Here’s to a successful school year!

Thank you Green Team students, teachers, sponsors and supporters for successful year!

Chew this, not that!

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Deer Park Academy is still going strong!  Students joined us at Willow Creek this week to install caging around native hawthorn trees they planted this spring.  We are seeing a lot of beaver activity at our sites and while we love these native animals, we want them to chew mature trees and allow our young trees and shrubs to grow.  Great work, Deer Park!

Beavers are active during the day (diurnal) but become nocturnal with human encroachment. They don’t hibernate. Beavers build dams to create deep water needed for protection. The dams are made of branches, grass and mud. The main lodge of a beaver dam is 6 to 10 feet in diameter. Some people say beaver dams cause floods, but on the other hand, they help control runoff, and aid in keeping erosion in check and maintaining a suitable water table for fish and waterfowl.

The population of beavers is stable to increasing in what remains of suitable habitat. The threats to beavers are civilization, habitat destruction, water pollution, and hydroelectric dam construction. They are regulated by the Oregon Department of Fish and Wildlife. (from the Oregon Zoo)

West Side Students Share Their Stories!

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Valley Catholic High School’s auditorium was abuzz with watershed restoration terms and techniques last week as students in Green Teams at Valley Catholic High School, Valley Catholic Middle School, Deer Park Academy, Mountain View Middle School and Rachel Carson Environmental Middle School joined together to present on their year long commitment to creeks near their schools.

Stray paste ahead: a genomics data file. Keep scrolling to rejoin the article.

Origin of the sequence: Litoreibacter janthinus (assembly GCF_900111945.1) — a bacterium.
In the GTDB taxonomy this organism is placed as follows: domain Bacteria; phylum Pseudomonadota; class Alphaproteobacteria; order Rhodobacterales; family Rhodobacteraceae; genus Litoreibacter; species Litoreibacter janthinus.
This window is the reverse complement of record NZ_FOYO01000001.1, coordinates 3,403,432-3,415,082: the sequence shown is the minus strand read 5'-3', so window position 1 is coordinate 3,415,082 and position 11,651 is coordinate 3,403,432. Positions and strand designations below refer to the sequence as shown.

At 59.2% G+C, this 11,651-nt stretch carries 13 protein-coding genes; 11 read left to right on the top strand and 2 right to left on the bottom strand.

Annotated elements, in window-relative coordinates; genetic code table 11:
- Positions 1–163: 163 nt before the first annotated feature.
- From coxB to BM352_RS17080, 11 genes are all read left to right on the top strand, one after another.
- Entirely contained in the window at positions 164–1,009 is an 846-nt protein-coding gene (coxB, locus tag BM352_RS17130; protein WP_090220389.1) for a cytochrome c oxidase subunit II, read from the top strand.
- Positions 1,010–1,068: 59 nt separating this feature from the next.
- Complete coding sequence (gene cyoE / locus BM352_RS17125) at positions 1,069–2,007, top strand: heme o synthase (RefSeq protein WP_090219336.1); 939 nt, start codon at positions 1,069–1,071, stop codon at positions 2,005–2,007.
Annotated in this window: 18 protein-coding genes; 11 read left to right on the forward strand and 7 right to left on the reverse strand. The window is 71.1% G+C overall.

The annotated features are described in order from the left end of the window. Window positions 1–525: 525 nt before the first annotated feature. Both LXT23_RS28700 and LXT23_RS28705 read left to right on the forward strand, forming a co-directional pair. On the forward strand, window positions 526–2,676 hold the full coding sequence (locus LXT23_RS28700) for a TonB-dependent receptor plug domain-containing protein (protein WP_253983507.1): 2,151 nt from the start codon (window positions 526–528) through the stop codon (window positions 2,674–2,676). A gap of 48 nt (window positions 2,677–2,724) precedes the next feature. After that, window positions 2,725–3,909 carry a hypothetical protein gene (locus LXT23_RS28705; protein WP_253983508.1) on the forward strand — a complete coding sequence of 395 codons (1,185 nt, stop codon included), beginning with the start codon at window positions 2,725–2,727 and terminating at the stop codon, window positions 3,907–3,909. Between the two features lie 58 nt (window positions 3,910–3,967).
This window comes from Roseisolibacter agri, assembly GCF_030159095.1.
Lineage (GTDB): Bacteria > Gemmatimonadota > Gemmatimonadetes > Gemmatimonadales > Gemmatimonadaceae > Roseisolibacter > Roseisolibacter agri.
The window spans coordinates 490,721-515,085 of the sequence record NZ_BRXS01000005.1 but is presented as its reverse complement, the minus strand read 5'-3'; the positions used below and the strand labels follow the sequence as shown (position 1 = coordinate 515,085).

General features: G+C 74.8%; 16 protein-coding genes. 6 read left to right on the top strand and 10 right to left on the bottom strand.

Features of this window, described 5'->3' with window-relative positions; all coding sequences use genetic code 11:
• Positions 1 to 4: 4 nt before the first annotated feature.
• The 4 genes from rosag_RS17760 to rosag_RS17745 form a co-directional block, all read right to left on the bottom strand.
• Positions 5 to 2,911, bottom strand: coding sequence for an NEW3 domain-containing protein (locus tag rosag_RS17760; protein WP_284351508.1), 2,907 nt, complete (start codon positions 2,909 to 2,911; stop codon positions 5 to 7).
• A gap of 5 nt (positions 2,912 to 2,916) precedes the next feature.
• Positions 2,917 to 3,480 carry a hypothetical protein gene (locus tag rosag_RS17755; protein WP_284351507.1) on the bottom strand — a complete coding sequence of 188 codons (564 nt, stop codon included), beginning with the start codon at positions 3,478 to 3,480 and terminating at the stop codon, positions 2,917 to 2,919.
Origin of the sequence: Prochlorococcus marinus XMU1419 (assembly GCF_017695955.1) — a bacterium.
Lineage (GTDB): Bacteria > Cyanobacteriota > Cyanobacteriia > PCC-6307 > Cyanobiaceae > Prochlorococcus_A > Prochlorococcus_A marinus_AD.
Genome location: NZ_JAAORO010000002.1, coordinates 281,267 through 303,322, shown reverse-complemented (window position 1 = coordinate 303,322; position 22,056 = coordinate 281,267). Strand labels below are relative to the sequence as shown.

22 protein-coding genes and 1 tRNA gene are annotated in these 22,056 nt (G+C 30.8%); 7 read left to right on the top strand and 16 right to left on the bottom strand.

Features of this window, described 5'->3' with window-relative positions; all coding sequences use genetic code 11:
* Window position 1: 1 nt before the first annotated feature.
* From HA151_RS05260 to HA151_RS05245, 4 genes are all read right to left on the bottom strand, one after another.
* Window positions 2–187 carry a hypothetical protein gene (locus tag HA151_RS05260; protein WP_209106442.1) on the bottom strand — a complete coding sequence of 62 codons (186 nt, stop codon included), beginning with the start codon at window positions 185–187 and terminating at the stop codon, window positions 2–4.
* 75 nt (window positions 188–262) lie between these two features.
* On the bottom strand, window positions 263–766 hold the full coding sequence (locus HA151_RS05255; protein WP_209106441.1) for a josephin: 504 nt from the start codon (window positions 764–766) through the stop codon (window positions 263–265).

Each of these groups of students came out weekly, monthly or just a few times over the year and were able to come away with some important lessons.  Over the course of the year, these students planted native trees and shrubs, removed invasive species, enhanced wildlife habitat, bioengineered stream banks, maintained and monitored native plants.  Lori Hennings, senior natural resource scientist at Metro, congratulated the students on their continued efforts and dedication to stream health.

Valley Catholic High School students presented on invasive reed canary grass and how they have begun controlling it at Johnson Creek behind their school with coffee bags and native plants.  Deer Park Academy students shared what they have learned about stream bioengineering, or using natural elements to help stabilize stream banks and provide shade; they did this by installing live willow stakes and fascine bundles in the banks of Willow Creek.  Rachel Carson Middle School students presented their research on native western pond and western painted turtles and how we must provide habitat for them to thrive.  Mountain View Middle School students shared their results from testing a Beaverton Creek tributary for macroinvertebrates and how this is a good indicator of water pollution.  Valley Catholic Middle School students shared their insight on Armenian blackberry removal methods and how important native plantings are for our environment.